• You may get period cramps afterward, although pain relievers can help. 
  • You may also bleed for a few days after an IUCD is placed.
  • If you experience any pain or discomfort while having your IUCD fitted, notify the doctor or nurse doing so.
  • You can also take pain relievers after having an IUCD fitted if necessary.
Intrauterine Contraceptive Device

How Intrauterine Contraceptive Devices Work

  • The IUCD releases copper or progesterone which thickens the cervical mucus, making it more difficult for sperm to pass through the cervix, and thins the uterine lining, making an egg less likely to embed itself.
  • It can also prevent some women from releasing an egg each month (ovulation), although most people continue to ovulate.
  • If you are 45 or older when the IUCD is implanted, it can be retained in place until you hit menopause or no longer require contraception.

How To Ensure The Intrauterine Contraceptive Device is Well Placed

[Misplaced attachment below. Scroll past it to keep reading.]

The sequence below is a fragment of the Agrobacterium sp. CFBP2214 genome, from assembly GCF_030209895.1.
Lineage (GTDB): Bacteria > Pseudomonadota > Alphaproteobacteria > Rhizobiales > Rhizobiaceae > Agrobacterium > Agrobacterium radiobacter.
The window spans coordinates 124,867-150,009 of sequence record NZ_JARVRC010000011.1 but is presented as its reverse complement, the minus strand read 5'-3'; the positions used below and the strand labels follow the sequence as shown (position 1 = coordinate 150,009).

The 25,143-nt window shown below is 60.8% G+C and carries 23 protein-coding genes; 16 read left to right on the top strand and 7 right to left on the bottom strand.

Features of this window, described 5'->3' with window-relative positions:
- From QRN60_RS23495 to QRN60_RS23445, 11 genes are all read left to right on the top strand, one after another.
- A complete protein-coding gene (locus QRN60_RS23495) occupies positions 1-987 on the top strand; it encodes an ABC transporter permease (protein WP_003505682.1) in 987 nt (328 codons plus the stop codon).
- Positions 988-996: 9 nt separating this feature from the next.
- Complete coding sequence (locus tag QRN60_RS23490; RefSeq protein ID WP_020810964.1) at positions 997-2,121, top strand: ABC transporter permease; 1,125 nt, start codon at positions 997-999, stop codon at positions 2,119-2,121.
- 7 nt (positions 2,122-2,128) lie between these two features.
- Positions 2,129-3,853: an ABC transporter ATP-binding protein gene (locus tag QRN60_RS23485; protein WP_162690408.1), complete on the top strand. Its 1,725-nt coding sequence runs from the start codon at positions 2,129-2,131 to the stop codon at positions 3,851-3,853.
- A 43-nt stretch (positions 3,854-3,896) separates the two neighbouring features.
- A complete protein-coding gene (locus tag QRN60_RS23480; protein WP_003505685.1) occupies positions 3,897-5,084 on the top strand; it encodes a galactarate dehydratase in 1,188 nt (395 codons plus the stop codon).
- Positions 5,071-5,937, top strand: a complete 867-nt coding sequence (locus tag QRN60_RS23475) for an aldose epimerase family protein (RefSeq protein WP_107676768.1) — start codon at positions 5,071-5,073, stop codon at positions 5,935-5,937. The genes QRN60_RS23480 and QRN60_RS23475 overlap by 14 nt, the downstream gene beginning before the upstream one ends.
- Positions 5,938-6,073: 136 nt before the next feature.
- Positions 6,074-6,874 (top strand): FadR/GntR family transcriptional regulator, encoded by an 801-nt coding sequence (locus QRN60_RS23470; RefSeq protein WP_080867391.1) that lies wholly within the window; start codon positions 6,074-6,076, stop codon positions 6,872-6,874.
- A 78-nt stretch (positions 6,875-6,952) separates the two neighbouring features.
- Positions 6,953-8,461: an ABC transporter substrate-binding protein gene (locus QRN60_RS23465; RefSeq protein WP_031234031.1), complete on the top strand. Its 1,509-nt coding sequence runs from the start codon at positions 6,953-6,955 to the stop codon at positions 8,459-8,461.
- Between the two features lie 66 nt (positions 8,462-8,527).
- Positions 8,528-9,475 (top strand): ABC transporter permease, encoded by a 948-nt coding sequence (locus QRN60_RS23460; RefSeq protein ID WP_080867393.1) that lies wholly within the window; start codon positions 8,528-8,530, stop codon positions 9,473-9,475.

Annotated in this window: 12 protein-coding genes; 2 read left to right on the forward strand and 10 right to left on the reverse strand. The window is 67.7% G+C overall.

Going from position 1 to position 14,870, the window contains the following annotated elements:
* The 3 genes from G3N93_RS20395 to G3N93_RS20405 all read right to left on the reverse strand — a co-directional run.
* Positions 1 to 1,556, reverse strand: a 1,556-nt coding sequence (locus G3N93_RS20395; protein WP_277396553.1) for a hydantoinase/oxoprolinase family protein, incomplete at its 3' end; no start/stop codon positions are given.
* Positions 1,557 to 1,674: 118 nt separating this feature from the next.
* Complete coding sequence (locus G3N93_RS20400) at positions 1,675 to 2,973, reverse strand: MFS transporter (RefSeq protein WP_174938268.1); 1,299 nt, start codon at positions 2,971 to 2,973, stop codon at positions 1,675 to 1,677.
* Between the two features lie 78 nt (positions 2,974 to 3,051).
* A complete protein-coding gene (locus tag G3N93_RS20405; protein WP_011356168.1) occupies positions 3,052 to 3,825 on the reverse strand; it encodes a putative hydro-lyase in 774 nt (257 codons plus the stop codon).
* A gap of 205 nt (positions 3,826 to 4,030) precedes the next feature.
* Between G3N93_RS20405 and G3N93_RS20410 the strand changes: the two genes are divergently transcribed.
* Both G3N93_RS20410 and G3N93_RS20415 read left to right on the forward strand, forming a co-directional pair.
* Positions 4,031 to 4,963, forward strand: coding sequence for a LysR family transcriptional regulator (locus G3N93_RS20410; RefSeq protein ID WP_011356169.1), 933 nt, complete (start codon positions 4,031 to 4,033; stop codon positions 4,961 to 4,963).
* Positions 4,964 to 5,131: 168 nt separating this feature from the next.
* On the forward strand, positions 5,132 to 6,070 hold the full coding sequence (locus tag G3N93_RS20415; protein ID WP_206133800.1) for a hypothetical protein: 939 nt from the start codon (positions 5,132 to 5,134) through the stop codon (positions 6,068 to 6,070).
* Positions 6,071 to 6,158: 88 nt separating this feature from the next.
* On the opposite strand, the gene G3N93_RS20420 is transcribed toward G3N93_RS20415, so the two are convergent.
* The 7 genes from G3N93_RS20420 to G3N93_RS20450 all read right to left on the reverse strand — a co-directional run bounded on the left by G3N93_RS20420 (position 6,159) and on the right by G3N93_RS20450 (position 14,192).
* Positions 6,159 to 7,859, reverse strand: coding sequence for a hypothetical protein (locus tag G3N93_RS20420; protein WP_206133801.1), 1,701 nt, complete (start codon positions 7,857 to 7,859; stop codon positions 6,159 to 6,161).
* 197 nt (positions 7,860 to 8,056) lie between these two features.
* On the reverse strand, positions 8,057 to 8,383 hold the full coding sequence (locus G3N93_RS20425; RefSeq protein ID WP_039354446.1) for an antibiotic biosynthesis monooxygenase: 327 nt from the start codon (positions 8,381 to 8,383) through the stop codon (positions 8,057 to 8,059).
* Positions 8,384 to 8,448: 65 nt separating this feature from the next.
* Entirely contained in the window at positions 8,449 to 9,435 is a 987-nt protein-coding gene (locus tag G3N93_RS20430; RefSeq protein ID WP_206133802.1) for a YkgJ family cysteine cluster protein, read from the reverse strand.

• The top of your vagina is connected to an IUCD by two tiny threads that extend a short distance from your womb.
  • You will learn how to feel for these threads and confirm that your IUD is still in place from the doctor or nurse who fitted it.
  • A few times in the first month, then after each period or at regular intervals, make sure your IUD is in place.
  • Although it is extremely improbable that your IUD will come out, you could not be protected against pregnancy if you cannot feel the threads or believe it has moved.
  • Use additional contraception, such as condoms, until your IUD has been examined. 
  • Consult a doctor or nurse right away.

Intrauterine Contraceptive Device Removal

  • Use supplementary contraception, such as condoms, for 7 days prior to having the IUD removed if you are not having another IUD placed and do not wish to become pregnant.
  • After the IUD is removed, it is possible to become pregnant shortly.
  • A qualified doctor or nurse has the ability to remove your IUCD at any moment.

You Can Use The Intrauterine Contraceptive Device After Delivery

Typically, four weeks after giving birth, an IUCD can be fitted (vaginal or caesarean). 

From three weeks (21 days) following the birth until the IUCD is implanted, you must utilize another method of contraception.

Within 48 hours of giving delivery, an IUD may be fitted in some circumstances. IUD use while nursing is safe and has no impact on milk production.